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In the conclusion of One Hundred Years of Solitude:

[I]t was foreseen that the city of mirrors (or mirages) would be wiped out by the wind ...

We know why Macondo is a city of mirrors:

José Arcadio Buendía dreamed that night that right there a noisy city with houses having mirror walls rose up. He asked what city it was and they answered him with a name that he had never heard, that had no meaning at all, but that had a supernatural echo in his dream: Macondo.

But why did Gabriel García Márquez (or Gregory Rabassa, the translator, if that's the case) say it was a city of mirrors (or mirages)?

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In the beginning, Macondo was a city solidly set in reality. Magical things happened, but everybody agreed they happened. However, as time passed by, gradually the hold of Macondo on reality started slipping. Things became increasingly illusory. There are several instances of this:

  • Fernanda's prolonged correspondence with the imaginary doctors.
  • The massacre of over three thousand people.
  • The inability of the soldiers to see José Arcadio Segundo.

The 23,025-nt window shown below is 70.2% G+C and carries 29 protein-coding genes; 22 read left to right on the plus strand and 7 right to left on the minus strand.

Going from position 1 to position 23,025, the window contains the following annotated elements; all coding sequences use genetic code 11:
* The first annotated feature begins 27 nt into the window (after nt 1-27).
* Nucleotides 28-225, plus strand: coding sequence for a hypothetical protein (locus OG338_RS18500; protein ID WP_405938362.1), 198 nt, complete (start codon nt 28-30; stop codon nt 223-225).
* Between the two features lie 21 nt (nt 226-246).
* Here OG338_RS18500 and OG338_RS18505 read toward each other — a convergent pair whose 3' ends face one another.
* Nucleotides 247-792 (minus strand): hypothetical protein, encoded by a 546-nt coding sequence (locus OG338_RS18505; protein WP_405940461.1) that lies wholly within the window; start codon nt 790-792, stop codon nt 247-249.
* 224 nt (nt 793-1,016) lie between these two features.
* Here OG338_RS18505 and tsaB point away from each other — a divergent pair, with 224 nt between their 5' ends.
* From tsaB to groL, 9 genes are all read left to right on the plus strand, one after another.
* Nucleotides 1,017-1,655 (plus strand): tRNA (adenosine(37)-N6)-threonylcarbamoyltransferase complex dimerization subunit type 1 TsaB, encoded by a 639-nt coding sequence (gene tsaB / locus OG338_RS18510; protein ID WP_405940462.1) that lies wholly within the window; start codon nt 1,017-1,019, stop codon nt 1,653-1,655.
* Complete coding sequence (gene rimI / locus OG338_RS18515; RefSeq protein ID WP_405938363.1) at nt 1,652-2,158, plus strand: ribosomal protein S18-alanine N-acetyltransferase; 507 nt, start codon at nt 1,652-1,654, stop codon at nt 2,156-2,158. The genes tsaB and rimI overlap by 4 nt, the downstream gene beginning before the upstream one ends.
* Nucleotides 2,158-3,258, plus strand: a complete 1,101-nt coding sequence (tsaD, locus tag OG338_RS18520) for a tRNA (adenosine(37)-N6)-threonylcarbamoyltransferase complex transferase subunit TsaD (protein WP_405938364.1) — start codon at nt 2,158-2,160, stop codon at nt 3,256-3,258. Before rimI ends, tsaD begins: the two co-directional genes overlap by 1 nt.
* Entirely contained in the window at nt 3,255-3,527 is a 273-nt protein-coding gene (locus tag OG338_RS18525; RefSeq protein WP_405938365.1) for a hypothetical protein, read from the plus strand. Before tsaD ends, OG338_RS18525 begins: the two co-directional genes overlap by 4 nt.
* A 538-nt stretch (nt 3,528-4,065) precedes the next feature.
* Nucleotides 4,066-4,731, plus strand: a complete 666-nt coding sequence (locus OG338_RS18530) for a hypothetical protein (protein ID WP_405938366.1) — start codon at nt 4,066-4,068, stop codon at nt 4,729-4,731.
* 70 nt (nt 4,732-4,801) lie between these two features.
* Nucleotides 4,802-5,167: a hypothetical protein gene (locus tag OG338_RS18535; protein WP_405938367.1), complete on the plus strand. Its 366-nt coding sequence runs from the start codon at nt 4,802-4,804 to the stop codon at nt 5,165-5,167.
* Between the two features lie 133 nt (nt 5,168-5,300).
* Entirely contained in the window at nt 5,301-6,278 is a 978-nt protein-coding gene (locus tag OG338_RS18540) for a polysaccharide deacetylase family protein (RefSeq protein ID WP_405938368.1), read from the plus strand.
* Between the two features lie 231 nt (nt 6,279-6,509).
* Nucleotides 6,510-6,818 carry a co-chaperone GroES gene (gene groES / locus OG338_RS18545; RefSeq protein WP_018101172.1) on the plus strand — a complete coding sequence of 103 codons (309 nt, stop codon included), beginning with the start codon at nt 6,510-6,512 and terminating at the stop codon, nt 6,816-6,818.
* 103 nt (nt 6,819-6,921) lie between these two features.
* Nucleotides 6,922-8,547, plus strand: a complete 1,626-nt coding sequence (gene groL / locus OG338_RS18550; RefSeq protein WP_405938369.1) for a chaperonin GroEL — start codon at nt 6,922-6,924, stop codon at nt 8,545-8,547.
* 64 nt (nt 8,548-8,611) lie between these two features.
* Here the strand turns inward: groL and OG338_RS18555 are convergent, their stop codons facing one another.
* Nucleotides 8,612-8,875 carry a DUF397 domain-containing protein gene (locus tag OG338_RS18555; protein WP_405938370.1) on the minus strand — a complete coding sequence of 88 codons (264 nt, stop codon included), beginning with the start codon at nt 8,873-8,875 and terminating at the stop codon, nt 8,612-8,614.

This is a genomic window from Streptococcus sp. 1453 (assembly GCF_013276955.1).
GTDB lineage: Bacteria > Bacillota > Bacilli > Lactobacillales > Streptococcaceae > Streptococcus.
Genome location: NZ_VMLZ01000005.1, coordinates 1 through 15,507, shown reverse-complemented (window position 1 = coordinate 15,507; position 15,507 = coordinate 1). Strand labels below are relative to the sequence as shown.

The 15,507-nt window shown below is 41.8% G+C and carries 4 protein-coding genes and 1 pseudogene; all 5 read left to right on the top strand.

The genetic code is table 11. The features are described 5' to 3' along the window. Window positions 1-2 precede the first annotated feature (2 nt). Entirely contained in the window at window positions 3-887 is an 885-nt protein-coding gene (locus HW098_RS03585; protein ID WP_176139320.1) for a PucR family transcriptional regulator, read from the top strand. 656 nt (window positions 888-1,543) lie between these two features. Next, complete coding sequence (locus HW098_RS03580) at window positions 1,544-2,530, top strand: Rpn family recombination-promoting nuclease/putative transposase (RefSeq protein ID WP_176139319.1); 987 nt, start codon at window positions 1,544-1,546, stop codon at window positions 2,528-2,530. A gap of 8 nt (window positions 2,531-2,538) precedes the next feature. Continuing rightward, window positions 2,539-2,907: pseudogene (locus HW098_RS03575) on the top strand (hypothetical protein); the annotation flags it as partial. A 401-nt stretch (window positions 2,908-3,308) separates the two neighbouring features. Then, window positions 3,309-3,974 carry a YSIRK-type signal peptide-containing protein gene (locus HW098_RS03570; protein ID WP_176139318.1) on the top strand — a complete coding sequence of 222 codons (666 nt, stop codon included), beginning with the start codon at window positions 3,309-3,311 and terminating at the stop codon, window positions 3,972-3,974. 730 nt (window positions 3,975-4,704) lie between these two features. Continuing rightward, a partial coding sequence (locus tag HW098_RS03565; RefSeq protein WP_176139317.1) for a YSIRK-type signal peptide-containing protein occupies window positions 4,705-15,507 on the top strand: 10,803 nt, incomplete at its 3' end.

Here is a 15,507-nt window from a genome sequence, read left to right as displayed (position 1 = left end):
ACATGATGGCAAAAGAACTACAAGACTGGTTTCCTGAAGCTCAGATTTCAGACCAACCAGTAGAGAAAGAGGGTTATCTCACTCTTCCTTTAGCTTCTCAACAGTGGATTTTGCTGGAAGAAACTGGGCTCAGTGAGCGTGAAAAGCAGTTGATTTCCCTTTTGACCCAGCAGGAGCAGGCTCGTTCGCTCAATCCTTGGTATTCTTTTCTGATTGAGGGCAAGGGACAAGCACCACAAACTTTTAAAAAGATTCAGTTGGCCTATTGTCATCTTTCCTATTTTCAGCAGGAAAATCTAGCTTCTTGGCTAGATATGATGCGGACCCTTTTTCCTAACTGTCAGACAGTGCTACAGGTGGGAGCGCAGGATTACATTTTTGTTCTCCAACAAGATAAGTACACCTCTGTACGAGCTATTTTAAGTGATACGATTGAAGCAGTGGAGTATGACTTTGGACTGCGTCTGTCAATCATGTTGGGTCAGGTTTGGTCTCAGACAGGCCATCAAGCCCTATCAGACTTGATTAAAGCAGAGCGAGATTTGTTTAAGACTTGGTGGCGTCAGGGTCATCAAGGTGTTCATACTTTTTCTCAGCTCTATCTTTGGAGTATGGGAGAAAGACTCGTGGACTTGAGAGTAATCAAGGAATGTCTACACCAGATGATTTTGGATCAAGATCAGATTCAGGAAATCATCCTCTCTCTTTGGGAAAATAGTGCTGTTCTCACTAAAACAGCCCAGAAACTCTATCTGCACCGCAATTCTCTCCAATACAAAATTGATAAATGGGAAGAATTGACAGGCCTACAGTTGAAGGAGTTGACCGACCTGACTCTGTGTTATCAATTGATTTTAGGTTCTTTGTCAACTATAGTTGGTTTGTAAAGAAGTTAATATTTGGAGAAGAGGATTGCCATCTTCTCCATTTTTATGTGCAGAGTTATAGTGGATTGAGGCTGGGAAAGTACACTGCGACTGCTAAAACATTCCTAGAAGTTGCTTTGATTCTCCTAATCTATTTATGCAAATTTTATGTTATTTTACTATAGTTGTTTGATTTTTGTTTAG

• The brothel frequented by Aureliano (Babilonia).
  • Santa Sofía de la Piedad's battle of attrition against the decrepitude of the house.

Of these, I think the massacre is the strongest bit of evidence. Three thousand four hundred and eight people were slaughtered, and history was so convincingly re-written that nobody except José Arcadio Segundo and Aureliano believed it happened. Consider Úrsula's thoughts about José Arcadio Segundo when the latter spoke of these deaths to her:

Only then did Úrsula realize that he was in a world of shadows more impenetrable than hers, as unreachable and solitary as that of his great-grandfather.

Yet José Arcadio Segundo was the one who had the most complete grasp of the real world.

The description of the brothel that Aureliano frequented is also telling:

Her eternal smile seemed to have been brought on by the credulity of her customers, who accepted as something certain an establishment that did not exist except in the imagination, because even the tangible things where unreal: the furniture that fell apart when one sat on it, […] the frames with prints cut out of magazines that had never been published. Even the timid little whores who came from the neighborhood: when the proprietress informed them that customers had arrived they were nothing but an invention. […] [As] soon as they got their peso and fifty cents they would spend it on a roll with cheese that the proprietress sold them, smiling more than ever, because only she knew that that meal was not real either.

These things seem to indicate that, a little by little, Macondo was slowly becoming less and less real, more and more mirage, until, of course, it was wiped out from reality in its entirety.

"Oh, my son," he sighed. "It's enough for me to be sure that you and I exist at this moment."

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